Posted Monday, 26 June 2006, 1:35 pm
A story from 1979.
In the home I grew up in, in Redwood City, California (Aerial Photo), the garage was of the fairly standard ‘unfinished’ style—bare studs in the walls, no sheetrock covering them. My parents had made a makeshift attic in the rafter space, by laying boards out between the rafters, and it actually created a very serviceable space.
In order to reach the attic, you climbed a jerry-built ladder, consisting of small boards nailed at intervals up one set of studs. Worked fine for the most part. sometimes as you were climbing it, you could feel one of the steps ‘giving’ a bit, as the nails pulled ever so slightly as you put your weight on them. Never more than say a quarter of an inch—at most. no problem, you’d give it a little kick in and you’re back in biz.
As we learned unfortunately, everything has its breaking point. In 1979, my mom was climbing the ladder, and the board she’d just grabbed for came loose as she put her weight on it. She fell to the concrete garage floor, cracking her skull sharply.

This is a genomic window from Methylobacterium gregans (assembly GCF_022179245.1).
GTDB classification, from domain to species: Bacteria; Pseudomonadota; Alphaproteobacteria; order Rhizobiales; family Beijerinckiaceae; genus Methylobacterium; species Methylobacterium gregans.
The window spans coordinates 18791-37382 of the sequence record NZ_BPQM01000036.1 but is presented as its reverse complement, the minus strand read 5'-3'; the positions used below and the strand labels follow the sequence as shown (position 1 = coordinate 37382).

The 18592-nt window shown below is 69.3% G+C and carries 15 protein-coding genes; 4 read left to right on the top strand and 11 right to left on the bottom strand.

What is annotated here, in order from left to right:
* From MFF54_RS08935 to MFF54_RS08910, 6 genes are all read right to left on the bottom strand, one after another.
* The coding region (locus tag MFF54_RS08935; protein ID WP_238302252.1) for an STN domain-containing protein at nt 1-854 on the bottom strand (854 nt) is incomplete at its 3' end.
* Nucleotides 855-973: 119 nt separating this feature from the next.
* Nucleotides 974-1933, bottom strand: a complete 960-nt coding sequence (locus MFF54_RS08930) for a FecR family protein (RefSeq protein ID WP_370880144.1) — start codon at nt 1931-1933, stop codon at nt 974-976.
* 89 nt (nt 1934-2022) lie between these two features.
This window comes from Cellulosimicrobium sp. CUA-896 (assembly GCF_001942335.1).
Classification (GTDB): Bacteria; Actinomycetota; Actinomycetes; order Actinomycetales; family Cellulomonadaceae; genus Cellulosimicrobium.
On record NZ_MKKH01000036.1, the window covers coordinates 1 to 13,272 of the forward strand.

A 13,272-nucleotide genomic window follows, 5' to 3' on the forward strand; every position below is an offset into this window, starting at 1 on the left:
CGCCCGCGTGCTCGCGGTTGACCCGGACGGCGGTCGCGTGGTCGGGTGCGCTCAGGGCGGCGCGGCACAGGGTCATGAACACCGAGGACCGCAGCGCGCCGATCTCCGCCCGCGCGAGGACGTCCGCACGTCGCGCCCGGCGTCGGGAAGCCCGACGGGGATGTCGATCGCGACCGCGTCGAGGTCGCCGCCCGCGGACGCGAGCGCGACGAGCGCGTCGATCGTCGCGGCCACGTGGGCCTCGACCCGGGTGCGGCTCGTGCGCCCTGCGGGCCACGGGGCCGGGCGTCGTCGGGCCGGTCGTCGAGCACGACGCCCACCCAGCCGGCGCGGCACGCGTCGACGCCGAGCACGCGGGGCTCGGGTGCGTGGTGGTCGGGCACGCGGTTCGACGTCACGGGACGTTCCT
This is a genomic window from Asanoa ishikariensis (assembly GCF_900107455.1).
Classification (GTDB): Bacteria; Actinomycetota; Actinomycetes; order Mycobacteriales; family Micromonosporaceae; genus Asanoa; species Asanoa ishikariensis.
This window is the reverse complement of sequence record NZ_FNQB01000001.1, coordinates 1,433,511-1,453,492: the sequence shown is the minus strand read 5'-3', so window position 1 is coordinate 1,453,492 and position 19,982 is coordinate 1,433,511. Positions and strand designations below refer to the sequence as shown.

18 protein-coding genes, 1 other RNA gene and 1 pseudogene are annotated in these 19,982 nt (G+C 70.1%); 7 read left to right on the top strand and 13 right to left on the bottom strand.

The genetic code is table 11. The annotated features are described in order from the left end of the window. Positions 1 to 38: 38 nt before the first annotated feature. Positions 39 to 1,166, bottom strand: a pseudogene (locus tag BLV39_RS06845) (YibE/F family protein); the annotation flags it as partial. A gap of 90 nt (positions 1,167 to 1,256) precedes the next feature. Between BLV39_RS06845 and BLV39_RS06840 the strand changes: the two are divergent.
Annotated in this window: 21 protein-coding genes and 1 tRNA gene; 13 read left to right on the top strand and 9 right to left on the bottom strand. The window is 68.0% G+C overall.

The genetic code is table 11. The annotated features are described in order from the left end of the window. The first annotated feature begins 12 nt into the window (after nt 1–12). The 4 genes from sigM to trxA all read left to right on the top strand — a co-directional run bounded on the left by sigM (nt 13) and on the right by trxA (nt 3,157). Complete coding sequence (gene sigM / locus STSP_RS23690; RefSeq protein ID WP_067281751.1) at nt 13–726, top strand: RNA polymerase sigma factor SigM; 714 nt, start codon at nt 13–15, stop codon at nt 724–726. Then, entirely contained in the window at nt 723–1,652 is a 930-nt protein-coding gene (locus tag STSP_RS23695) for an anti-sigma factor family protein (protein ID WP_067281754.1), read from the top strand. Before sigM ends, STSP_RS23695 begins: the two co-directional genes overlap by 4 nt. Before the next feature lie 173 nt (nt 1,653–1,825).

She nearly died from the trauma. She developed a bruise on her brain, and was initially given straight 50/50 odds of living (which is doctor–speak for "we have no idea whether she’ll live"). After about a week in intensive care, she came out of her coma, but couldn’t talk. Asking her a question, she’d make some unintelligible noises. But her eyes were alert, and she was clearly frustrated. So we gave her a pad of paper. You couldn’t really make much out from the scrawl. After several days, I tried writing a simple sentence on a card and asking her to copy it. That was a little better—you could make out the words for the most part—but they were jumbled. The syntax was all wrong. It was very peculiar. You could see that she understood what was being asked, no question about it. But formulating the concepts as words to utter was apparently badly disrupted.
Eventually, she came home from the hospital. Gradually over time, she began to speak—very very simple things initially. Very hesitant—you might ask her something, and it would take ten or fifteen seconds for her to form/think through uttering the words. As more time passed—months, years—she slowly regained the ability to speak, but it really took many years before there was no more noticeable hesitation in her speech—I’d say easily ten years.
As we learned much later, what had happened was that the bruise on her brain had destroyed the ‘speech center’ of her brain. Completely killed off. And what took place over those years was her brain ‘teaching’ other parts of the brain to take over those functions again.
Pretty remarkable what the brain is capable of.